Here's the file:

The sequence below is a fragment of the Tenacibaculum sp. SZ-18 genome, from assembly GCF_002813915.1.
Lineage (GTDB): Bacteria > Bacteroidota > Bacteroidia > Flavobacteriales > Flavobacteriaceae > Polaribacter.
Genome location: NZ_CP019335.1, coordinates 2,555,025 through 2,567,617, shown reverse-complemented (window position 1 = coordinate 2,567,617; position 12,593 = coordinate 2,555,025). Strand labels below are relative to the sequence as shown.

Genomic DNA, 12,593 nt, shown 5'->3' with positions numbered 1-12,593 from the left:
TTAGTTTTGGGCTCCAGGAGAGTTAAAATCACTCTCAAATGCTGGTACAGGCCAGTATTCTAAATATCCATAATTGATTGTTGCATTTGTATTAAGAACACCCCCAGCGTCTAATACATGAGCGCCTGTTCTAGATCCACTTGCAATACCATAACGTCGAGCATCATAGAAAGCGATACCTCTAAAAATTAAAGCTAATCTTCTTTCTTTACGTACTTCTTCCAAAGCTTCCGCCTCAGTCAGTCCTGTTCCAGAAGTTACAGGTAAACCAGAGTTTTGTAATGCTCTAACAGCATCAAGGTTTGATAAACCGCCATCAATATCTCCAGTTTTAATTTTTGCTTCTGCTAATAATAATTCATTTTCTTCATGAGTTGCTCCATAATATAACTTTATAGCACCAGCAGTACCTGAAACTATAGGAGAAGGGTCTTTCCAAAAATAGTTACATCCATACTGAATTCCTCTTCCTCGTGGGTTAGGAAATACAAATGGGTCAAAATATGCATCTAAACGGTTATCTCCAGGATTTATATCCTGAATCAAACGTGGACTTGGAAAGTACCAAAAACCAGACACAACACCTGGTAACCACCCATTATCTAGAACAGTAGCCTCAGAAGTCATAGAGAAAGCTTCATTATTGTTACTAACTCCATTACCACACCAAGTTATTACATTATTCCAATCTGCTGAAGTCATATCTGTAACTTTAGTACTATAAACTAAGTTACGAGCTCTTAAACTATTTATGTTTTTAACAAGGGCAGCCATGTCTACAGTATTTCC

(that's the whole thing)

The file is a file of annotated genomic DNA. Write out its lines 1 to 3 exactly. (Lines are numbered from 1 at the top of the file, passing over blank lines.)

The sequence below is a fragment of the Tenacibaculum sp. SZ-18 genome, from assembly GCF_002813915.1.
Lineage (GTDB): Bacteria > Bacteroidota > Bacteroidia > Flavobacteriales > Flavobacteriaceae > Polaribacter.
Genome location: NZ_CP019335.1, coordinates 2,555,025 through 2,567,617, shown reverse-complemented (window position 1 = coordinate 2,567,617; position 12,593 = coordinate 2,555,025). Strand labels below are relative to the sequence as shown.